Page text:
I taught a Saturday art class in the winter and the kids made some fabulous still life artwork. They glued newspaper scraps to the paper then drew an outline in pencil and then traced in black acrylic paint. Then, students painted everything in with colorful tempera and added patterns and designs.
Some Sculptures with My Students
For my Saturday art class this fall, I taught students how to create a lot of sculptures. We started out using clay and students designed sketches of what they wanted to create and then used clay techniques to put together their clay pieces (with air dry clay). They painted their sculptures with tempera. We also made plaster strip sculptures. Students created their base with balled up newspaper and tape and then went over the newspaper with plaster strips. My little kids made pumpkins/jack-o-lanterns and my older kids designed their own sculpture.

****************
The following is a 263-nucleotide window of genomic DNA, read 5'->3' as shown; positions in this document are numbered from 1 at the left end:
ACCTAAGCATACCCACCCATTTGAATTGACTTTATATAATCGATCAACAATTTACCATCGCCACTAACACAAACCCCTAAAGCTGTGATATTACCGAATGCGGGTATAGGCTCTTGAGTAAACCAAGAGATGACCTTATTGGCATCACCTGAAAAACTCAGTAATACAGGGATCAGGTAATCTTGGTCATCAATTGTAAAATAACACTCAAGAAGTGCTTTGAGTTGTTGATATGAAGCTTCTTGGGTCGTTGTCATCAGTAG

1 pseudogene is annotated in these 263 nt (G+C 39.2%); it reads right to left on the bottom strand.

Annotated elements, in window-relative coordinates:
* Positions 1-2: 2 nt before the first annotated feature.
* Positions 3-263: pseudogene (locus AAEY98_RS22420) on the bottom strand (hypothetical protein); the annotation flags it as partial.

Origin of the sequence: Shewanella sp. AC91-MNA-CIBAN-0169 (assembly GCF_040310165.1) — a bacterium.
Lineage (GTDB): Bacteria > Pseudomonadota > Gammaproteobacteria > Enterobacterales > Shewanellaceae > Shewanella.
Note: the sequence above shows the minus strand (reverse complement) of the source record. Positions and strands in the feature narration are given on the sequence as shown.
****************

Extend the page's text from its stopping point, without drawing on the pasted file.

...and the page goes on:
Hamsa Hand Inspired Designs
Middle school created hand designs inspired by Hamsa hands.
Making Paper With My Students
This fall, I taught a weekend art class at my local arts center. Since the classes were smaller, I really wanted to make paper with my students. It was a lot of prep work and my blender started smoking at one point, but it was really fun and a great way to introduce students to the paper-making process.
I prepped red, yellow, and blue paper pulp by blending soaked paper scraps and adding acrylic paint to the blender. The main paper pulp was in big tubs and students used smaller cups to scoop up paper pulp to take to their seats. Students created paper pulp designs on top of a piece of cardboard covered in plastic wrap.
Here is the process of making paper pulp designs:
The finished paper!:
Upper Elementary Rhythm & Pattern Designs
Last school year, one of the lessons I taught was about creating rhythm using repetition and movement (moving the eye around the page). The lesson was taught virtually and these are some of the artworks my students came up with:
Cardboard Collagraphs (Day 1 of Printmaking Camp)